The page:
“Tonight My Love” in this current issue of Strand Magazine is a short-short story, opening much like a Mike Hammer novel would, with the “hard-hitting and lusty” private eye on a routine tail job, lurking outside a low rent nightclub while he tries to keep a Lucky Strike lit on a rainy New York night. “That was when she showed up from somewhere wearing a red dress that would’ve looked painted-on if any living artist was only that good. Her eyes were big and dark, and her lips so lush it made my own go slack…”

In a little over two and half pages of taut, vintage Spillane (via Max Allan Collins) prose we witness an important event in the Mike Hammer saga that stretched over multiple novels, short stories, movies, TV series, radio shows and comics. The very last line of “Tonight My Love” is a gotcha for any Spillane fan (and I’m definitely one).

Different actresses have played the part, from Maxine Cooper to Tanya Roberts, but it may be that, much like Spillane’s Mike Hammer himself, it’s a role that can’t really be assumed since each reader has their own image of…well, that’d be giving away the last line of “Tonight My Love”. Check it out in the current Strand Magazine.

 

The Girl Hunt Ballet

Girl Hunt Ballet 3

The Band Wagon (1953) is a classic MGM musical (it’s the film that included the famous song “That’s Entertainment”) with Fred Astaire, Cyd Charisse, Nanette Fabray, Oscar Levant…even a walk-on by Ava Gardner. Astaire plays a popular but aging Hollywood song and dance star who’s returned to Broadway in the hopes of restarting his career, where’s he’s mismatched with Gabrielle Gerard, a famous ballerina unfamiliar with musical theater, played by Cyd Charisse. Their initial outing, an ill-conceived highbrow musical version of Faust, is a disaster. But Fred saves the day by rallying the cast and crew to rework the material into a more conventional musical comedy show that premieres to rousing success…while he and the ballerina (who originally nearly despised each other) naturally end up falling in love.

Okay, so why should we mention this film here? Because of its legendary The Girl Hunt Ballet sequence.

Girl Hunt Ballet 2

One of many song and dance numbers planned for the film was called “The Private Eye”, but it proved unworkable for some reason. Still determined to probe that theme, they found inspiration in a recent Life magazine article on Mickey Spillane, at that time a very controversial pop culture phenomenon, reviled by critics, but read by millions.  The result, “The Girl Hunt Ballet” is a dance tale set in a Spillane-style urban underworld of violent New York streets and smoky gin mills, all teeming with cops and robbers shooting it out, gangsters wielding switchblades and fetching femmes fatales…Charisse (remember, she’s playing an aloof prima donna ballerina in the film) the ‘fetchingest’ of them all. Astaire does what comes easy for Astaire – being effortlessly cool, even playing a private eye. Director Vincent Minelli decided the sequence needed some narration, like Mickey Spillane’s first person narrative Mike Hammer novels themselves, and lyricist Alan Jay Lerner wrote it, though he insisted on going unpaid and uncredited so as not to step on the toes of the film’s songwriters and screenwriters.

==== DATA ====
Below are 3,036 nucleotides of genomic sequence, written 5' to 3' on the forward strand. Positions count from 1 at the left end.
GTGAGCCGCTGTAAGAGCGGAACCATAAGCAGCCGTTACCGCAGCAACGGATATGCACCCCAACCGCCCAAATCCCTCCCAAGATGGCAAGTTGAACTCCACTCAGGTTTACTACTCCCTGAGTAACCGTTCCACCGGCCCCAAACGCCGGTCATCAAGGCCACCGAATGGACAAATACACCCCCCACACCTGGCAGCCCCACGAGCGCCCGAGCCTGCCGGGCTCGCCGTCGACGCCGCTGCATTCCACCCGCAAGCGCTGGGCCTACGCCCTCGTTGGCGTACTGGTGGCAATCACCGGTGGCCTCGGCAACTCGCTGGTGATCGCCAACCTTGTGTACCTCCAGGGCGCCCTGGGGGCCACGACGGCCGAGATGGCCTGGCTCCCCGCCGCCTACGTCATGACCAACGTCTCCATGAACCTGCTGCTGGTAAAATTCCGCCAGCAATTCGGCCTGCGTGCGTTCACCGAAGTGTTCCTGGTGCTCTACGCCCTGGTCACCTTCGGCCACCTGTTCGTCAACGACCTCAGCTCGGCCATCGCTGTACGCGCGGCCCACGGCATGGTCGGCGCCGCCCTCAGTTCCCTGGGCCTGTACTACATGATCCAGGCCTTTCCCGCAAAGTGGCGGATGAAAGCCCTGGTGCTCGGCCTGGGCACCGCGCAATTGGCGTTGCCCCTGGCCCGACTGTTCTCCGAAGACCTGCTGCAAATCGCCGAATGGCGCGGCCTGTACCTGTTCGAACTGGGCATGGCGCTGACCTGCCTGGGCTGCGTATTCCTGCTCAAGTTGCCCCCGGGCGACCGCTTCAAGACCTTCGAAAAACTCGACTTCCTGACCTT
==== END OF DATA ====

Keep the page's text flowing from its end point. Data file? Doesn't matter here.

Cyd CHARISSE und Fred ASTAIRE in 'Vorhang auf!', 1953

I’ll be the first to admit that musicals aren’t really my thing. But The Girl Hunt Ballet is really something to see. Articles about it frequently refer to Charisse and Astaire’s “sexually charged” duet. That’s putting it mildly. I don’t know how the film didn’t melt. The extended 12 minute sequence captures every period pulp and hard-boiled mystery cliché and trope you can think of and turns them into a brilliant piece of noir art. Maybe you don’t want to sit through all of Band Wagon. I get that. But if you can seeThe Girl Hunt Ballet – YouTube or wherever — watch it. And with good speakers and the bigger the screen the better.

Girl Hunt Ballet